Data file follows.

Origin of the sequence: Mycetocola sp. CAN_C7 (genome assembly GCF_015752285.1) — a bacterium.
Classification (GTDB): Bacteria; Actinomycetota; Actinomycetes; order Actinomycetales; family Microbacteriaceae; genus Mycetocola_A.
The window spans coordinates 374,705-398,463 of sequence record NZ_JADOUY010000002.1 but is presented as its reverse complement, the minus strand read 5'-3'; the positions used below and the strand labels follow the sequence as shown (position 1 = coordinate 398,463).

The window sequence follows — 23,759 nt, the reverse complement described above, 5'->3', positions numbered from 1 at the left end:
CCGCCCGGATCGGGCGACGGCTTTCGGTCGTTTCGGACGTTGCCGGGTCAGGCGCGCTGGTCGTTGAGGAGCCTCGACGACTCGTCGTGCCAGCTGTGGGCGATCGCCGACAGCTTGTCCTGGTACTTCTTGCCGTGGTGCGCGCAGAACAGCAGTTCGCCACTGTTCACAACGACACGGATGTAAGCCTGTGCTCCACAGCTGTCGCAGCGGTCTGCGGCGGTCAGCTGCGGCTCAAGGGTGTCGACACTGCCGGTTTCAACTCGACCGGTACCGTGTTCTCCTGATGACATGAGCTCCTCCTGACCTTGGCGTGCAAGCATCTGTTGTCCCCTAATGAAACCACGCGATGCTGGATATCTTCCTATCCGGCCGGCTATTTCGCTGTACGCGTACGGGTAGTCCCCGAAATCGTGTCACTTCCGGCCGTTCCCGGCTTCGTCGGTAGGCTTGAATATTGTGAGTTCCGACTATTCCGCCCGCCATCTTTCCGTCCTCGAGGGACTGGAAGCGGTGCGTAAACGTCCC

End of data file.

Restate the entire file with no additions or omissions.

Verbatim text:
Origin of the sequence: Mycetocola sp. CAN_C7 (genome assembly GCF_015752285.1) — a bacterium.
Classification (GTDB): Bacteria; Actinomycetota; Actinomycetes; order Actinomycetales; family Microbacteriaceae; genus Mycetocola_A.
The window spans coordinates 374,705-398,463 of sequence record NZ_JADOUY010000002.1 but is presented as its reverse complement, the minus strand read 5'-3'; the positions used below and the strand labels follow the sequence as shown (position 1 = coordinate 398,463).

The window sequence follows — 23,759 nt, the reverse complement described above, 5'->3', positions numbered from 1 at the left end:
CCGCCCGGATCGGGCGACGGCTTTCGGTCGTTTCGGACGTTGCCGGGTCAGGCGCGCTGGTCGTTGAGGAGCCTCGACGACTCGTCGTGCCAGCTGTGGGCGATCGCCGACAGCTTGTCCTGGTACTTCTTGCCGTGGTGCGCGCAGAACAGCAGTTCGCCACTGTTCACAACGACACGGATGTAAGCCTGTGCTCCACAGCTGTCGCAGCGGTCTGCGGCGGTCAGCTGCGGCTCAAGGGTGTCGACACTGCCGGTTTCAACTCGACCGGTACCGTGTTCTCCTGATGACATGAGCTCCTCCTGACCTTGGCGTGCAAGCATCTGTTGTCCCCTAATGAAACCACGCGATGCTGGATATCTTCCTATCCGGCCGGCTATTTCGCTGTACGCGTACGGGTAGTCCCCGAAATCGTGTCACTTCCGGCCGTTCCCGGCTTCGTCGGTAGGCTTGAATATTGTGAGTTCCGACTATTCCGCCCGCCATCTTTCCGTCCTCGAGGGACTGGAAGCGGTGCGTAAACGTCCC